Istanbul is a wonderful but hectic city and I arrived straight from Bangkok after a 40 hour commute, already frazzled by the pulse of the Big Mango. I was looking for a bit of a retreat on my first few days, a place where I could lay my head in peace while curing my jetlag. I found just that and much more at the beautiful Sumahan on the Water, a boutique hotel located on the greener, maybe less visited Anatolian side of the Bosphorus, the less harried and quieter Asian shore of Istanbul. It truly was the perfect introduction to this vibrant city.
Sumahan on the Water is an Ottoman-era alcohol distillery repurposed into a stylish, warm and intimate boutique hotel right on the waterfront – as you’d expect from the name! – in the Çengelköy neighborhood. It’s a great laid back part of the city that feels more like a small village with wooden houses, nice cafes and restaurants, organic fruit and vegetable kiosks at nearly every street corner and walkways along the water. Strolling around the village, I was handed small crunchy cucumbers to sample by vendors a few times; it is a charming area of Istanbul indeed. It may feel a little far from the old part of the city to some people, but it’s a great tradeoff for the level of quietness afforded by the neighborhood. A cute little mahogany boat on the hotel’s private launch whisks the guests across the river several times a day at a fixed schedule, so the distance is absolutely not a problem. The view from the hotel – and from all of the rooms – is simply breathtaking, affording incredible views over the Bosphorus bridge and across to the European side of Istanbul. It is especially stunning at night when the bridge lights up.
Sumahan’s industrial past is still very prominent with apparent girders throughout the hotel and a glass elevator in the lobby. My room is a great mix of the coolness of the original industrial architecture with the added romantic warmth of plush beddings and furniture, and a fireplace. It is modern and classy and I absolutely love the design. The ample windows bring lots of wonderful natural light into the room and the lounger is the perfect place to look out and daydream as you watch luxurious yachts, tourist boats and tankers glide past. The bed also faces the windows, so be sure to leave the curtains open at night to wake up to the most magical scenery. You’re even given a pair of binoculars if you feel extra nosy about what’s cracking on the water.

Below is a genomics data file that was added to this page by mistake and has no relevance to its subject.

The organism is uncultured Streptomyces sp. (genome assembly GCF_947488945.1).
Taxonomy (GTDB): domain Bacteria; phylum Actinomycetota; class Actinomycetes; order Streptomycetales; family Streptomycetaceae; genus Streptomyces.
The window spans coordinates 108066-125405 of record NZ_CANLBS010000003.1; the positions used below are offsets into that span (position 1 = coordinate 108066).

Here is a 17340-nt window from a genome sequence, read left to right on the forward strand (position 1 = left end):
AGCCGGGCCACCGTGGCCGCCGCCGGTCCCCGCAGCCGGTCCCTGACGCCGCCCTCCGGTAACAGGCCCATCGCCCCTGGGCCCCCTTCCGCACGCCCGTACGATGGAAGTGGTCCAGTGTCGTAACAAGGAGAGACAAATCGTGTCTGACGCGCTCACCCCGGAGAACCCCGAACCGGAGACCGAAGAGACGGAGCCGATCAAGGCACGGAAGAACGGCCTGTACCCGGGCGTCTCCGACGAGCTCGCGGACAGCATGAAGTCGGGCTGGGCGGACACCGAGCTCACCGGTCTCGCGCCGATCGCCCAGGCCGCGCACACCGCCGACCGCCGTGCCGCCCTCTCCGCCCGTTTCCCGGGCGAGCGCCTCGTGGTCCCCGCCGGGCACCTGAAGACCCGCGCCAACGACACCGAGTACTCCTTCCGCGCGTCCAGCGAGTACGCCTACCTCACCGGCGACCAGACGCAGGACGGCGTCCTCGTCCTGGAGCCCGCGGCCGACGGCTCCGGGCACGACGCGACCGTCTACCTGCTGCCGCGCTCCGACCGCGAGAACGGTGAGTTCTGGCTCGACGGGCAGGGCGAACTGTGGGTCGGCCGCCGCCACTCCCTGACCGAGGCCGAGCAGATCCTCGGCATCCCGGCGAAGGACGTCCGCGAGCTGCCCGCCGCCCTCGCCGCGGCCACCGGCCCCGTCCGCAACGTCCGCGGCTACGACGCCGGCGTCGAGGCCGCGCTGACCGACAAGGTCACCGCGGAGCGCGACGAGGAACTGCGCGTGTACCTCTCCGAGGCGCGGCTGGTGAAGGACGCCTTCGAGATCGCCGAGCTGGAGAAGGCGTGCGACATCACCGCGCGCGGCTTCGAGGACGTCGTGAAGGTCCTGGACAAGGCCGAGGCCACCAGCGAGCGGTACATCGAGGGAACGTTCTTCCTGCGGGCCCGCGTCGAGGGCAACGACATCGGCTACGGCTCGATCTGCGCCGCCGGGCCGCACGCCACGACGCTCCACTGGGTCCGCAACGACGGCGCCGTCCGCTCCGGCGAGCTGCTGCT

I stayed in the small deluxe room, but there are five other different types of accommodation to choose from, each with their own personality, most with fireplaces, but all with magnificent views. The ground floor features two-storey lofts opening onto a grassy courtyard next to the restaurant and some of them even have a bath with a Bosphorus view. Dreamy!
There are only 24 rooms at Sumahan on the Water so the service is intimate, fast and seamless, which feels great in such a large city that can sometimes feel a little impersonal. I am always a little worried about my bicycle being cumbersome when I visit smaller boutique hotels, but it was whisked away from me with a smile and safely put in storage before I could even start to express my worry. There always seems to be a member of staff at hand for any request.
The included breakfast buffet at Sumahan is served by the river (there is a lovely terrace for the warmer months) and is absolutely stunning – and conveniently vegan-friendly, giving me a first taste of one of the most food-centric countries I have been given to visit: a cornucopia of lush fresh and dried fruits, crispy and vibrant vegetables, delicious olives, nuts, simmit (a bagel-like bread) and a whole assortment of other breads with a great selection of jams. The award-winning and exciting Tapasuma restaurant is also part of the hotel.
And if this is not enough to transport you into an oasis of luxury, calm and serenity, Sumahan also has a wonderful wellness center with a Turkish Hamam and massage services. Is this Turkish delight or what?
Many thanks to Sumahan on the water for their hospitality. As always, all opinions are my own regardless of who is footing the bill.
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